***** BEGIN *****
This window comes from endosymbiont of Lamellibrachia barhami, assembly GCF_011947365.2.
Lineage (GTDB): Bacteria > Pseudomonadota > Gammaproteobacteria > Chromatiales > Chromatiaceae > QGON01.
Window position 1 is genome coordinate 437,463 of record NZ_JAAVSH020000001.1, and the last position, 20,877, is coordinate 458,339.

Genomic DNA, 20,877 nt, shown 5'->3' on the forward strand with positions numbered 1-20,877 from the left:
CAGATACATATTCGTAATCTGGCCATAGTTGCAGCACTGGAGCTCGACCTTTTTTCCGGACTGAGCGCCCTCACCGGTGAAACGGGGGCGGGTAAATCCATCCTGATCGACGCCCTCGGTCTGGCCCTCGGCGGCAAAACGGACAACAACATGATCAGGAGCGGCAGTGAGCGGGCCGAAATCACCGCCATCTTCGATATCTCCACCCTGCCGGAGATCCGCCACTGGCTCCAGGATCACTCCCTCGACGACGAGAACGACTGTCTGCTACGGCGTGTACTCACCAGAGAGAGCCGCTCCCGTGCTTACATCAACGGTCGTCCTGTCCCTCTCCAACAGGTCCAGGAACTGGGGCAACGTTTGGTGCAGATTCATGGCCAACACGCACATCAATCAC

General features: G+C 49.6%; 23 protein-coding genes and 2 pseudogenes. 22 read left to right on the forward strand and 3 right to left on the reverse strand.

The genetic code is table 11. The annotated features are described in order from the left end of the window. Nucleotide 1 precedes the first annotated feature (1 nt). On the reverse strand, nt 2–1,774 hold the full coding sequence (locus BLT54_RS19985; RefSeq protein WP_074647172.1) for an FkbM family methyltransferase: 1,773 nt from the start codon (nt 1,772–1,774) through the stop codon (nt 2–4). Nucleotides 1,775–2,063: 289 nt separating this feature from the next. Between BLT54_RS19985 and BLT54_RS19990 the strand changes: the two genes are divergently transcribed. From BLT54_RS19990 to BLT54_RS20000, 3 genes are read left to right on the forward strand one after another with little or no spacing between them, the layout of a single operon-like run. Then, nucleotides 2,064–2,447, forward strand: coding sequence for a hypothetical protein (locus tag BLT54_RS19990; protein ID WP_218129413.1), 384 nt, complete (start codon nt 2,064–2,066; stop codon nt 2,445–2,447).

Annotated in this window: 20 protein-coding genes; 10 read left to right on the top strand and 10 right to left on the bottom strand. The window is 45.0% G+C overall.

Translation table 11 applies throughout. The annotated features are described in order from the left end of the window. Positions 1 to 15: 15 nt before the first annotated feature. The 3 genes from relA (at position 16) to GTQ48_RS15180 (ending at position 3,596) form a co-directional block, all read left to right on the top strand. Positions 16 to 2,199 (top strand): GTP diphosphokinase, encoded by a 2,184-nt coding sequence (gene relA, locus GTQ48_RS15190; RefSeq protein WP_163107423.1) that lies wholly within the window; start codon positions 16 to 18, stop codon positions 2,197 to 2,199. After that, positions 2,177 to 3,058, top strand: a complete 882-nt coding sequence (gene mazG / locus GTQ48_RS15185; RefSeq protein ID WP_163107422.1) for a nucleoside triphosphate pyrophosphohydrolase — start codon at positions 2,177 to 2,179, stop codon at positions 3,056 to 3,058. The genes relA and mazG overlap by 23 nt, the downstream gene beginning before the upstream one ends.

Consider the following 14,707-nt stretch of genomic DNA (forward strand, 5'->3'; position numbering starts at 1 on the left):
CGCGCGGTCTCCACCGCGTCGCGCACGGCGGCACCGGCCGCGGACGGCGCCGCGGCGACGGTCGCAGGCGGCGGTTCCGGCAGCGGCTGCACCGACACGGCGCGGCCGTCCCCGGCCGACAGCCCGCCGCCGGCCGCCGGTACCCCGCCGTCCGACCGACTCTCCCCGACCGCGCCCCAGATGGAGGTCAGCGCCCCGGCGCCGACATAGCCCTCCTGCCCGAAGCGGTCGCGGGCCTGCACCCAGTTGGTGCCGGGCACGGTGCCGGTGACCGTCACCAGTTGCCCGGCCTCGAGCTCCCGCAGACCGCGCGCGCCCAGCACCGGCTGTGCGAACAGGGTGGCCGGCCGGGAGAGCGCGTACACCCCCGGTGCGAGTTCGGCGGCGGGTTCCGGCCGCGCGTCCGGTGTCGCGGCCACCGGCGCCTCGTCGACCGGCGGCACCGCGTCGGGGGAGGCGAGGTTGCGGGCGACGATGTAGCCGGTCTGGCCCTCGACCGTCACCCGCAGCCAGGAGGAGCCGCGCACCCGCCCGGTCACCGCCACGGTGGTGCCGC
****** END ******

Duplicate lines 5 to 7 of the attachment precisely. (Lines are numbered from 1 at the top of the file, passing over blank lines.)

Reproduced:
CAGATACATATTCGTAATCTGGCCATAGTTGCAGCACTGGAGCTCGACCTTTTTTCCGGACTGAGCGCCCTCACCGGTGAAACGGGGGCGGGTAAATCCATCCTGATCGACGCCCTCGGTCTGGCCCTCGGCGGCAAAACGGACAACAACATGATCAGGAGCGGCAGTGAGCGGGCCGAAATCACCGCCATCTTCGATATCTCCACCCTGCCGGAGATCCGCCACTGGCTCCAGGATCACTCCCTCGACGACGAGAACGACTGTCTGCTACGGCGTGTACTCACCAGAGAGAGCCGCTCCCGTGCTTACATCAACGGTCGTCCTGTCCCTCTCCAACAGGTCCAGGAACTGGGGCAACGTTTGGTGCAGATTCATGGCCAACACGCACATCAATCAC

General features: G+C 49.6%; 23 protein-coding genes and 2 pseudogenes. 22 read left to right on the forward strand and 3 right to left on the reverse strand.

The genetic code is table 11. The annotated features are described in order from the left end of the window. Nucleotide 1 precedes the first annotated feature (1 nt). On the reverse strand, nt 2–1,774 hold the full coding sequence (locus BLT54_RS19985; RefSeq protein WP_074647172.1) for an FkbM family methyltransferase: 1,773 nt from the start codon (nt 1,772–1,774) through the stop codon (nt 2–4). Nucleotides 1,775–2,063: 289 nt separating this feature from the next. Between BLT54_RS19985 and BLT54_RS19990 the strand changes: the two genes are divergently transcribed. From BLT54_RS19990 to BLT54_RS20000, 3 genes are read left to right on the forward strand one after another with little or no spacing between them, the layout of a single operon-like run. Then, nucleotides 2,064–2,447, forward strand: coding sequence for a hypothetical protein (locus tag BLT54_RS19990; protein ID WP_218129413.1), 384 nt, complete (start codon nt 2,064–2,066; stop codon nt 2,445–2,447).